Slides presentation to help students think about the big questions of how artists can visually represent music and how color can express emotions.
10 sessions; 45 minutes per session
1. SWBAT compare and contrast works from art history with the same theme but different styles.
2. SWBAT use color expressively.
3. SWBAT represent a song in a nonobjective painting.
4. SWBAT generate and conceptualize artist ideas and works.
5. SWBAT explain the use of color in their work.
2. Paint- watercolor, tempera, acrylic, your choice
4. Whatever materials students need to create their projects
1. Use slides presentation to go through big ideas, look at how different artists have represented and been in-sired by music. https://docs.google.com/presentation/d/1aH-U5xbRZJrskl0xctIGtD7vL3HrsMkwWVkDaeeSpsw/edit?usp=sharing
2. Students visually represent a song in a nonobjective painting (10 minutes, or let them go longer if they want)
3. Students plan their idea for a work of art inspired by music and check with teacher.
4. Students have time to work independently.
5. Students reflect on their work and use of color to represent emotion in an artist statement.
This could work for other grade levels with limited choices or modifications.
Visual Arts Standard 1: Understanding and applying media, techniques, and processes
[9-12 Proficient] Students conceive and create works of visual art that demonstrate an understanding of how the communication of their ideas relates to the media, techniques, and processes they use
[9-12 Proficient] Students apply media, techniques, and processes with sufficient skill, confidence, and sensitivity that their intentions are carried out in their artworks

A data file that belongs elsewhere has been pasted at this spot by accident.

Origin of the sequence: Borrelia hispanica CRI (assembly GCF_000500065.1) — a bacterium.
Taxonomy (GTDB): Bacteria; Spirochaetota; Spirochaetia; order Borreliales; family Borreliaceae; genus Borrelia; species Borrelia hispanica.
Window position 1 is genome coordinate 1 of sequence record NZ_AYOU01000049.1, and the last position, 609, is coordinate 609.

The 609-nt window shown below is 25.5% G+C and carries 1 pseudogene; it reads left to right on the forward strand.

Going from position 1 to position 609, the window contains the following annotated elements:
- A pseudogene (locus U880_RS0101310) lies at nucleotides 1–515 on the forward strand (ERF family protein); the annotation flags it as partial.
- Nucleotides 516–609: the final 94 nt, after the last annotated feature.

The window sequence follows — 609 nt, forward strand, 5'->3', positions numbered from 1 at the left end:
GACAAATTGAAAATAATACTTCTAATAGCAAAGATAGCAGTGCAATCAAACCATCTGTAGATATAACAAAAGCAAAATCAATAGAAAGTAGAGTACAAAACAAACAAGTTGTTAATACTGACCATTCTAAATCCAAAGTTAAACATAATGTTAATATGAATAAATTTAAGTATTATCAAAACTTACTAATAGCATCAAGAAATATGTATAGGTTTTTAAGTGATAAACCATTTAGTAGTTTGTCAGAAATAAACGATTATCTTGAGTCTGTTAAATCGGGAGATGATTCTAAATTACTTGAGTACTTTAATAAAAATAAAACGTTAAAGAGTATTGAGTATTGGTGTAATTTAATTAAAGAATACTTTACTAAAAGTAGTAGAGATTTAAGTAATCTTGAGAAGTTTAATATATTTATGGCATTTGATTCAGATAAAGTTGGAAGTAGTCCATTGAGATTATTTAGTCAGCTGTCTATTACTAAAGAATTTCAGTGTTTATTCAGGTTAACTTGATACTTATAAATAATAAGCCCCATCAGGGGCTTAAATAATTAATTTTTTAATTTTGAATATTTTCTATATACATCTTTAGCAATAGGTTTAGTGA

[9-12 Advanced] Students communicate ideas regularly at a high level of effectiveness in at least one visual arts medium
Visual Arts Standard 2: Using knowledge of structures and functions
[9-12 Proficient] Students create artworks that use organizational principles and functions to solve specific visual arts problems
[9-12 Advanced] Students demonstrate the ability to compare two or more perspectives about the use of organizational principles and functions in artwork and to defend personal evaluations of these perspectives
[9-12 Advanced] Students create multiple solutions to specific visual arts problems that demonstrate competence in producing effective relationships between structural choices and artistic functions
Visual Arts Standard 3: Choosing and evaluating a range of subject matter, symbols, and ideas
[9-12 Proficient] Students reflect on how artworks differ visually, spatially, temporally, and functionally, and describe how these are related to history and culture
[9-12 Proficient] Students apply subjects, symbols, and ideas in their artworks and use the skills gained to solve problems in daily life
Visual Arts Standard 4: Understanding the visual arts in relation to history and cultures
[9-12 Proficient] Students analyze relationships of works of art to one another in terms of history, aesthetics, and culture, justifying conclusions made in the analysis and using such conclusions to inform their own art making
[9-12 Advanced] Students analyze common characteristics of visual arts evident across time and among cultural/ethnic groups to formulate analyses, evaluations, and interpretations of meaning
Visual Arts Standard 5: Reflecting upon and assessing the characteristics and merits of their work and the work of others
[9-12 Proficient] Students describe meanings of artworks by analyzing how specific works are created and how they relate to historical and cultural contexts
Visual Arts Standard 6: Making connections between visual arts and other disciplines
[9-12 Proficient] Students compare the materials, technologies, media, and processes of the visual arts with those of other arts disciplines as they are used in creation and types of analysis
Romare Bearden, Wassily Kandinsky, Pablo Picasso
Abstract Art, Abstract Expressionism
Color/Value, Movement, Rhythm/Pattern
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